Vol. 67

Front:[PDF file] Back:[PDF file]
Latest Volume
All Volumes
All Issues

Thermal Energy Based Resonant Inductively Coupled Wireless Energization Method for Implantable Biomedical Sensor

By Biswaranjan Swain, Durga Prasanna Kar, Praveen Priyaranjan Nayak, and Satyanarayan Bhuyan
Progress In Electromagnetics Research M, Vol. 67, 129-136, 2018


In order to energize the biomedical implantable electronic devices wirelessly for in vivo health monitoring of patients in remote and inaccessible areas, an alternate driving energy source is highly desirable and increasingly important. In pertinent to this, a thermal energy driven resonant inductively coupled wireless energizing scheme has been developed for powering biomedical implantable devices. The system is designed to convert the generated heat energy to a high frequency energy source so as to facilitate energy transfer through resonant inductive link to the automated biomedical sensing system allied with the receiver unit. The automated biomedical smart sensor is competent to acquire the body parameter and transmit the consequent telemetry data from the body to the data recording segment. The real-time body temperature parameter in different conditions has been experimented. To ensure its accuracy, the sensed data have been matched with the observations carried out by a calibrated device. The intended scheme can be utilized for wireless monitoring of other health parameters like physiological signals and bladder as well as blood pressure of the patients.


Biswaranjan Swain, Durga Prasanna Kar, Praveen Priyaranjan Nayak, and Satyanarayan Bhuyan, "Thermal Energy Based Resonant Inductively Coupled Wireless Energization Method for Implantable Biomedical Sensor," Progress In Electromagnetics Research M, Vol. 67, 129-136, 2018.


    1. Rasouli, M. and S. Jay, "Energy sources and their developments for application in medical devices," Expert Review of Medical devices, Vol. 7, 693-709, 2010.

    2. Kiourti, A., K. A. Psathas, J. R. Costa, C. A. Fernandes, and K. S. Nikita, "Dual-band implantable antennas for medical telemetry: A fast design methodology and validation for intra-cranial pressure monitoring," Progress In Electromagnetics Research, Vol. 141, 161-183, 2013.

    3. Riistama, J., J. Vaisanen, S. Heinisuo, H. Harjunpa, S. Arra, K. Kokko, M. Antyla, J. Kaihilahti, P. Heino, M. Kellomaki, O. Vainio, J. Vanhala, J. Lekkala, and J. Hyttinen, "Wireless and inductively powered implant for measuring electrocardiogram," Med. Bio. Eng. Comput., Vol. 45, 1163-1174, 2007.

    4. Vidal, N., S. Curto, J. M. Lopez-Villegas, J. Sieiro, and F. M. Ramos, "Detuning study of implantable antennas inside the human body," Progress In Electromagnetics Research, Vol. 124, 265-283, 2012.

    5. Mohsin, S. A., "A simple EM model for determining the scattered magnetic resonance radiofrequency field of an implanted medical device," Progress In Electromagnetics Research M, Vol. 14, 1-14, 2010.

    6. Puers, R. and G. Vandevoorde, "Recent progress on transcutaneous energy transfer for total artificial heart system," Artificial Organs, Vol. 25, 400-405, 2001.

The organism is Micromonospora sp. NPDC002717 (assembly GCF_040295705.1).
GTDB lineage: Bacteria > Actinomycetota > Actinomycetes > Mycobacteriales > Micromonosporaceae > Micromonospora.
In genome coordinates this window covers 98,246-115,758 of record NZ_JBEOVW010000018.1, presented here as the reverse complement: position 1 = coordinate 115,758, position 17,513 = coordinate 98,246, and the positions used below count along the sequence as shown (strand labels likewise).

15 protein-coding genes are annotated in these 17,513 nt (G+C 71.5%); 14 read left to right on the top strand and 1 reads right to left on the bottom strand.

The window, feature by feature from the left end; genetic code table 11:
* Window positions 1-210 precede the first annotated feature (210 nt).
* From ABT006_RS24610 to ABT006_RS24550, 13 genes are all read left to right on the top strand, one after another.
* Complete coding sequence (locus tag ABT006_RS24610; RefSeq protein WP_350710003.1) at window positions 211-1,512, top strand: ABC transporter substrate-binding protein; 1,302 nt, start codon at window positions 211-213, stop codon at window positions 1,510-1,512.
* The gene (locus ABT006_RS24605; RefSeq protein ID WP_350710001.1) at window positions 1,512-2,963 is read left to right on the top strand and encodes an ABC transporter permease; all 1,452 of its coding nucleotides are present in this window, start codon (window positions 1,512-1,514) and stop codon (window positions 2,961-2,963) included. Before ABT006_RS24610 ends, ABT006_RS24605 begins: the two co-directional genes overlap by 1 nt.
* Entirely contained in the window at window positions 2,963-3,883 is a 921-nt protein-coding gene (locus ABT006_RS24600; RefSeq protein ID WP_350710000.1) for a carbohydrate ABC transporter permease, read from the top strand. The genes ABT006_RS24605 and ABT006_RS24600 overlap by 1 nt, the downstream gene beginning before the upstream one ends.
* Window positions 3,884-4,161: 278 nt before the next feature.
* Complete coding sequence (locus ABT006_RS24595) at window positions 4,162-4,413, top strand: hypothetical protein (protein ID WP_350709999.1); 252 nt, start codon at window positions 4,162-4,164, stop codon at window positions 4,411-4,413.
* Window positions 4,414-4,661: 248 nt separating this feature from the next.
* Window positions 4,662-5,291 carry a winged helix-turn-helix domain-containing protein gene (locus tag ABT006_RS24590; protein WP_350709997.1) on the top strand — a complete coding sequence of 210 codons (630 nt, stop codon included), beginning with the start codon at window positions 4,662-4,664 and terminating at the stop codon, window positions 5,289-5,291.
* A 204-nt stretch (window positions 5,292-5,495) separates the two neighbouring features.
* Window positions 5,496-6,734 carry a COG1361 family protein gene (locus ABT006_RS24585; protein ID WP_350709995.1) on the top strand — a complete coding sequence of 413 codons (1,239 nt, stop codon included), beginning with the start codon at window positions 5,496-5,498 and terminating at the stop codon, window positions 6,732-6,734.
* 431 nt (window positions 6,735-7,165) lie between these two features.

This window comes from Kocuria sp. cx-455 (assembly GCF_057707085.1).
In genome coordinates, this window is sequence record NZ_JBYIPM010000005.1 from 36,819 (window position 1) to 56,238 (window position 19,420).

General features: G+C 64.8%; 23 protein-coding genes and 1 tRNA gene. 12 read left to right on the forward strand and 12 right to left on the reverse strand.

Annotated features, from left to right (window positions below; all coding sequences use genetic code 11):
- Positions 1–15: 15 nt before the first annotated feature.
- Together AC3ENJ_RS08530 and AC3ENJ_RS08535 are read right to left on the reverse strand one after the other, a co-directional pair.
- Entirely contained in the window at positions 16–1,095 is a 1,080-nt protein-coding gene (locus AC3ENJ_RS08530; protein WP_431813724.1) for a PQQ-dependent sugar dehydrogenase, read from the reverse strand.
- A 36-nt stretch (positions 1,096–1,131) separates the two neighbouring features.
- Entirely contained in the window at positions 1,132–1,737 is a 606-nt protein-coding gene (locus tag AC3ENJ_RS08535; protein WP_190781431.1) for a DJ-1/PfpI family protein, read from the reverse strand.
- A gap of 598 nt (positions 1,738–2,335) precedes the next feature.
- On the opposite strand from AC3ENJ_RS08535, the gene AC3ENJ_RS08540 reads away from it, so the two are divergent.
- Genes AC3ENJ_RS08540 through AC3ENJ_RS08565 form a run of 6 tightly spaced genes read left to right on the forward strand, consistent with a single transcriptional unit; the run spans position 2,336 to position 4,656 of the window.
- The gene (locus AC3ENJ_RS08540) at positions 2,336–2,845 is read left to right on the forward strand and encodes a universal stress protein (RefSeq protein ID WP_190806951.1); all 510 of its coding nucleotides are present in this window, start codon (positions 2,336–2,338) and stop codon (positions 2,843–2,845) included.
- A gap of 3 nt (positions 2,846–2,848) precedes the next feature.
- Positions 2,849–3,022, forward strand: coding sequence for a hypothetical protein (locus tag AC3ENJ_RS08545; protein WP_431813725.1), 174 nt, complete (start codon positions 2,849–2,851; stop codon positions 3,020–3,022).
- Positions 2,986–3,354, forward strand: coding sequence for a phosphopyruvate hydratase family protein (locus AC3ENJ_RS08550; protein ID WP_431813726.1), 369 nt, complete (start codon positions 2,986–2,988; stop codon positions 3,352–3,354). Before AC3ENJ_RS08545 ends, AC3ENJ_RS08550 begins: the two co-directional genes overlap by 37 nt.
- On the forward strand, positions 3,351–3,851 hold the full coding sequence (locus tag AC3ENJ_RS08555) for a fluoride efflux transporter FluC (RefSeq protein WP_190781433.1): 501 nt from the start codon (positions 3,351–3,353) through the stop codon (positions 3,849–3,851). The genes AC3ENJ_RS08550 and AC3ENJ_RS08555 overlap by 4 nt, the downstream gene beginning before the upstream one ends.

7. Ozeri, S. and D. Shmilovitz, "Ultrasonic transcutaneous energy transfer for powering implanted devices," Ultrasonics, Vol. 50, 556-559, 2010.

    8. Goto, K., T. Nakagawa, O. Nakamura, and S. Kawata, "An implantable power supply with an optical rechargeable lithium battery," IEEE Trans. Biomed. Eng., Vol. 48, 830-833, 2001.

    9. Wang, G., W. Liu, M. Sivaprakasam, and G. A. Kendir, "Design and analysis of adaptive transcutaneous power telemetry for biomedical implant," IEEE Trans. Circuits and System, Vol. 52, 2109-2117, 2005.

    10. Vullers, M. and R. V. Schaijk, "A review of the present situation and future developments of micor-batteries for wireless autonomous sensor systems," International Journal of Energy Research, Vol. 36, 1139-1150, 2012.

    11. Li, X., H. Zhang, F. Peng, Y. Li, T. Yang, B. Wang, and D. Fang, "A wireless magnetic resonance energy transfer system for micro implantable medical sensors," Sensors, Vol. 12, No. 8, 10292-10308, 2012.

    12. Ram Rakhyani, A., S. Mirabbasi, and M. Chiao, "Design and optimization of resonance-based efficient wireless power delivery systems for biomedical implants," IEEE Transactions on Biomedical Circuits and Systems, Vol. 5, 48-63, 2011.

    13. Swain, B., P. P. Nayak, D. P. Kar, S. Bhuyan, and L. P. Mishra, "Wireless energizing system for an automated implantable sensor," Review of Scientific Instruments, Vol. 87, 074708, 2016.

    14. Bhuyan, S., S. K. Panda, K. Sivananda, and R. Kumar, "A compact resonace-based wireless energy transfer system for implanted electronic devices," International Conference on Energy, Automation, and Signal (ICEAS), 1-3, 2011.

    15. Hannan, M. A., S. Mutashar, S. A. Samad, and A. Hussain, "Energy harvesting for the implantable biomedical devices: Issues and challenges," BioMedical Engineering OnLine, Vol. 13, 79, 2014.

    16. Rowe, D. M., Handbook of Thermoelectrics, CRC Press Boca Raton, New York, London, Tokyo, 1995.

    17. Wang, Z. Y., V. Leonov, P. Fiorini, and C. Van Hoof, "Realization of a wearable miniaturized thermoelectric generator for human body applications," Sens. Actuators A, Vol. 156, 95-102, 2009.

    18. Leonov, V., T. Torfs, P. Fiorini, and C. V. Hoof, "Thermoelectric converters of human warmth for self-powered wireless sensor nodes," IEEE Sens. J., Vol. 7, 650-657, 2007.